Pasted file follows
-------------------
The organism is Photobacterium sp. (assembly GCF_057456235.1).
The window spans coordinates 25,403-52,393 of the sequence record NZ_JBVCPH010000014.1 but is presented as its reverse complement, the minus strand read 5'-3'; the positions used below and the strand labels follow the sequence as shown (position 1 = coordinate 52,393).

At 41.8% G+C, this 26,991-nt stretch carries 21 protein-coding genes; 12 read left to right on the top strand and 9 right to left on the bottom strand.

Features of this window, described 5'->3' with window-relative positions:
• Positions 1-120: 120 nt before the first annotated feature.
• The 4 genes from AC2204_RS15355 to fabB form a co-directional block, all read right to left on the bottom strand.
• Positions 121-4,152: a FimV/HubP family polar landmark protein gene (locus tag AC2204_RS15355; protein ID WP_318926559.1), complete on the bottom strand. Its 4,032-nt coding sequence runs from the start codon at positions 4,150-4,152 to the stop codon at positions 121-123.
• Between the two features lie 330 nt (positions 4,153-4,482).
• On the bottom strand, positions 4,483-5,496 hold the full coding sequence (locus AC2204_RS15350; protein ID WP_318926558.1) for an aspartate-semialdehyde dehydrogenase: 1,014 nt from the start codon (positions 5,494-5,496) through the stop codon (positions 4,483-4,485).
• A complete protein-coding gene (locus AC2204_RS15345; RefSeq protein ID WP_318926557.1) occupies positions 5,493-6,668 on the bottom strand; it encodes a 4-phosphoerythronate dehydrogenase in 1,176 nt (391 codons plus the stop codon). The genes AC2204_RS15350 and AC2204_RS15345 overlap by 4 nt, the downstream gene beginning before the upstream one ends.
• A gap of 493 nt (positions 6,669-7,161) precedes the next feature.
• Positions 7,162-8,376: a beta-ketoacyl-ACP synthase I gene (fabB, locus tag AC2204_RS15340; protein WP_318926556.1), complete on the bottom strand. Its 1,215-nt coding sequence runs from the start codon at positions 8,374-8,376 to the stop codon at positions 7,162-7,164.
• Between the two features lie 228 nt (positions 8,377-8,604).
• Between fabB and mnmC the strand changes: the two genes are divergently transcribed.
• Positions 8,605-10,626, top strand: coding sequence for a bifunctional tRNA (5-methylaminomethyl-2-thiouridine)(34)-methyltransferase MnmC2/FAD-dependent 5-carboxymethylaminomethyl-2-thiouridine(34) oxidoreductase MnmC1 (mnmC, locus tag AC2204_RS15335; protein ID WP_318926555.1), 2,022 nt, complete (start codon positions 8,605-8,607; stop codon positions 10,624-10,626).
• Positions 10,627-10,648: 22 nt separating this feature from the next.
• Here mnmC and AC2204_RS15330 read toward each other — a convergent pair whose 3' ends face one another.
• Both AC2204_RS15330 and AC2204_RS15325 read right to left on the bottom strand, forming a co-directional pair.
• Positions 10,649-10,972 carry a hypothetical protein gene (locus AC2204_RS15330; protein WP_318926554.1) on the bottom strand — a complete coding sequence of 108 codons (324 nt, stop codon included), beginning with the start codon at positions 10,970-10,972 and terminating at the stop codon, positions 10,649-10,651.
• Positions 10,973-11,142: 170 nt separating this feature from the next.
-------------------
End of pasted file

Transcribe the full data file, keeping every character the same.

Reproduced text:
The organism is Photobacterium sp. (assembly GCF_057456235.1).
The window spans coordinates 25,403-52,393 of the sequence record NZ_JBVCPH010000014.1 but is presented as its reverse complement, the minus strand read 5'-3'; the positions used below and the strand labels follow the sequence as shown (position 1 = coordinate 52,393).

At 41.8% G+C, this 26,991-nt stretch carries 21 protein-coding genes; 12 read left to right on the top strand and 9 right to left on the bottom strand.

Features of this window, described 5'->3' with window-relative positions:
• Positions 1-120: 120 nt before the first annotated feature.
• The 4 genes from AC2204_RS15355 to fabB form a co-directional block, all read right to left on the bottom strand.
• Positions 121-4,152: a FimV/HubP family polar landmark protein gene (locus tag AC2204_RS15355; protein ID WP_318926559.1), complete on the bottom strand. Its 4,032-nt coding sequence runs from the start codon at positions 4,150-4,152 to the stop codon at positions 121-123.
• Between the two features lie 330 nt (positions 4,153-4,482).
• On the bottom strand, positions 4,483-5,496 hold the full coding sequence (locus AC2204_RS15350; protein ID WP_318926558.1) for an aspartate-semialdehyde dehydrogenase: 1,014 nt from the start codon (positions 5,494-5,496) through the stop codon (positions 4,483-4,485).
• A complete protein-coding gene (locus AC2204_RS15345; RefSeq protein ID WP_318926557.1) occupies positions 5,493-6,668 on the bottom strand; it encodes a 4-phosphoerythronate dehydrogenase in 1,176 nt (391 codons plus the stop codon). The genes AC2204_RS15350 and AC2204_RS15345 overlap by 4 nt, the downstream gene beginning before the upstream one ends.
• A gap of 493 nt (positions 6,669-7,161) precedes the next feature.
• Positions 7,162-8,376: a beta-ketoacyl-ACP synthase I gene (fabB, locus tag AC2204_RS15340; protein WP_318926556.1), complete on the bottom strand. Its 1,215-nt coding sequence runs from the start codon at positions 8,374-8,376 to the stop codon at positions 7,162-7,164.
• Between the two features lie 228 nt (positions 8,377-8,604).
• Between fabB and mnmC the strand changes: the two genes are divergently transcribed.
• Positions 8,605-10,626, top strand: coding sequence for a bifunctional tRNA (5-methylaminomethyl-2-thiouridine)(34)-methyltransferase MnmC2/FAD-dependent 5-carboxymethylaminomethyl-2-thiouridine(34) oxidoreductase MnmC1 (mnmC, locus tag AC2204_RS15335; protein ID WP_318926555.1), 2,022 nt, complete (start codon positions 8,605-8,607; stop codon positions 10,624-10,626).
• Positions 10,627-10,648: 22 nt separating this feature from the next.
• Here mnmC and AC2204_RS15330 read toward each other — a convergent pair whose 3' ends face one another.
• Both AC2204_RS15330 and AC2204_RS15325 read right to left on the bottom strand, forming a co-directional pair.
• Positions 10,649-10,972 carry a hypothetical protein gene (locus AC2204_RS15330; protein WP_318926554.1) on the bottom strand — a complete coding sequence of 108 codons (324 nt, stop codon included), beginning with the start codon at positions 10,970-10,972 and terminating at the stop codon, positions 10,649-10,651.
• Positions 10,973-11,142: 170 nt separating this feature from the next.